Americans are getting healthier but we have a long way to go to reverse the obesity trend. That's according to a new report outlining state-by-state health rankings.
America's annual check-up shows we've made slight health strides.
Dr. Reed Tuckson of the United Health Foundation says "we are finally after many years of stagnation starting to see some improvement in the health of the nation."
A new report from United Health Foundation finds smoking is at its lowest level in years, down to 18% from a high of nearly 30% in 1990.
But the good news is nearly extinguished by other statistics.
Dr. Tuckson says "27% of the American people are obese. That's a 132% increase since 1990 alone, which is extraordinary."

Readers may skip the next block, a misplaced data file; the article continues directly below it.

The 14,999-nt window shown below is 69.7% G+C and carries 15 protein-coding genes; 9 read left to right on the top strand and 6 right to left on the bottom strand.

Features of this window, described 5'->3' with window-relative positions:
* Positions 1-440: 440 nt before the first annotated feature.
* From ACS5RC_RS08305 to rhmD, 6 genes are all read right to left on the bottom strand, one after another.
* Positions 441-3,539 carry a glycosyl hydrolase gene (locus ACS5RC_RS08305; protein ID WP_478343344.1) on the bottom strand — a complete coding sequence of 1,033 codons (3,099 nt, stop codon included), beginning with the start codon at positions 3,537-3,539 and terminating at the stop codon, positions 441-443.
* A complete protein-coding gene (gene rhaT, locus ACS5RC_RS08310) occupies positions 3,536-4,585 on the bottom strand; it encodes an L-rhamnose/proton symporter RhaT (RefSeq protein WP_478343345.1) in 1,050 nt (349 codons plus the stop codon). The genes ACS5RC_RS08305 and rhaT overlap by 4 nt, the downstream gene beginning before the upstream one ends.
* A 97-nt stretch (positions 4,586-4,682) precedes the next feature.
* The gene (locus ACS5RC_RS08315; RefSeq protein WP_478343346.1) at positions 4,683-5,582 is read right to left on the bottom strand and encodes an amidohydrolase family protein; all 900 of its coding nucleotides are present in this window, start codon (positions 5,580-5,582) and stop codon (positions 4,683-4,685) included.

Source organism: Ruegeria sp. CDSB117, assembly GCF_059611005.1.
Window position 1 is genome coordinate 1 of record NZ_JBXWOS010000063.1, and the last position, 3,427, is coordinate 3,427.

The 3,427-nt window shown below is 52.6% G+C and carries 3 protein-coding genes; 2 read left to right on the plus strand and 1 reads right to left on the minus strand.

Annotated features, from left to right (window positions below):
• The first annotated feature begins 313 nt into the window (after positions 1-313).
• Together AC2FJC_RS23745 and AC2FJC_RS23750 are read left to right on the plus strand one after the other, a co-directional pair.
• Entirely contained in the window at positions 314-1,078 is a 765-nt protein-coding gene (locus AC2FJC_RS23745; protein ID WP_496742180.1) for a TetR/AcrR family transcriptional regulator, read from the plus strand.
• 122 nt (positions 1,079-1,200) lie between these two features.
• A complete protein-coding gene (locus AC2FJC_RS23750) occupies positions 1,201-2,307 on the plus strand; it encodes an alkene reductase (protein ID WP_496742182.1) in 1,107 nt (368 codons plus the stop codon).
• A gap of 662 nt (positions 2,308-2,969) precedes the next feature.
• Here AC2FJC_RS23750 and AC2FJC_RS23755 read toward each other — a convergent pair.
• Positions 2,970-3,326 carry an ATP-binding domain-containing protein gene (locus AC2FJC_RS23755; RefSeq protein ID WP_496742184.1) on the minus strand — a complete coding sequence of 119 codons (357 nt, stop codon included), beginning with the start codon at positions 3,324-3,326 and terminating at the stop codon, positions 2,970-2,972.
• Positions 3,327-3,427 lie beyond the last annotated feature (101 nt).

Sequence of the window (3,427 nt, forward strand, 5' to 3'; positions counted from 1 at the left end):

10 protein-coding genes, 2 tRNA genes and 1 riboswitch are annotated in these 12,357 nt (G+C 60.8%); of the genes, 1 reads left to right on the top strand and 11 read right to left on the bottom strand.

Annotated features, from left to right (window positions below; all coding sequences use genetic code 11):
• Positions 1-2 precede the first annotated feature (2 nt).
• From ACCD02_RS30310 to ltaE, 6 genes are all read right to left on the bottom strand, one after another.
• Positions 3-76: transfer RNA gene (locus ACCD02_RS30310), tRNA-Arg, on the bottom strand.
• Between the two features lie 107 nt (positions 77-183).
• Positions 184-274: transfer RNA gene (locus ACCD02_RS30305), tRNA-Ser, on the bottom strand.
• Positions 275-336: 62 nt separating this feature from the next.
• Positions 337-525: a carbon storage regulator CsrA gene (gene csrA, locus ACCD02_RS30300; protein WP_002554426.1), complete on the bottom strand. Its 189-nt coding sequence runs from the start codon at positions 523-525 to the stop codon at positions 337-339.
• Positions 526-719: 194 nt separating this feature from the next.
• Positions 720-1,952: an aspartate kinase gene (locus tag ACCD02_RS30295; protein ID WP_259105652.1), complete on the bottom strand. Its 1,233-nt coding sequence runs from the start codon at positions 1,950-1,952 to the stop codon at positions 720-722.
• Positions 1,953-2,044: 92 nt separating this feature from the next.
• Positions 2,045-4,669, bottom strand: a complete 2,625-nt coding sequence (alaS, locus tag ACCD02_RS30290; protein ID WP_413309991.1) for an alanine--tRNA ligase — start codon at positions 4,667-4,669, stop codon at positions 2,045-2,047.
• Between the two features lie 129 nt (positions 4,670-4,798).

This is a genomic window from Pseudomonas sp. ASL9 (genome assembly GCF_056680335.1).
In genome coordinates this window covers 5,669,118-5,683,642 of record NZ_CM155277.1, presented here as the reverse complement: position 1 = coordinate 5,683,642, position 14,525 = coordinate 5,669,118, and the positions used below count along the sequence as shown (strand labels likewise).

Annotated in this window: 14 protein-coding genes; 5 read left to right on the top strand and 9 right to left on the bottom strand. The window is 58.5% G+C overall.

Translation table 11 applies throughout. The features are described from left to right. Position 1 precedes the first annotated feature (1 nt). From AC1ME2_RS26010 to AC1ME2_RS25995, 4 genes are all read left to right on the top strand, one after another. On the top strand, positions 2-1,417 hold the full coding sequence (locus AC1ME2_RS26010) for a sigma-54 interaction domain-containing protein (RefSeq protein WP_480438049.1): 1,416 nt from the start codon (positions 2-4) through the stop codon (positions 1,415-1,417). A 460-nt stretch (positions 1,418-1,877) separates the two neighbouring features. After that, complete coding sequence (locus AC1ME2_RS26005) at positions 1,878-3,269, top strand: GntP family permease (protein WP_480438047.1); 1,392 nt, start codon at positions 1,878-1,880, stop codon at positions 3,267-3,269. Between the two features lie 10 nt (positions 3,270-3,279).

The report calls on all of us to step up now as individuals and as communities.
Dr. Tuckson says "community organizations, philanthropy, civic associations, volunteerism, we've gotta bring those resources to bear. If we put this all on the back of government, it just won't work. It can't work."
Volunteers lined up at a free health clinic in Charlotte, North Carolina Tuesday where an estimated 1,000 uninsured people saw doctors and dentists.
The new report found the number of Americans without health insurance rose slightly last year.
But there were other success stories. Minnesota and Iowa increased access to bike trails.
Dr. Tuckson says "in states like Louisiana, even with their challenges, that they have worked hard and have decreased their children in poverty rate by half, by 50%, since 1990."
Continued efforts like these could put the US back on the right path to better health in the coming years. The state-by-state breakdown can be found at www.americashealthrankings.org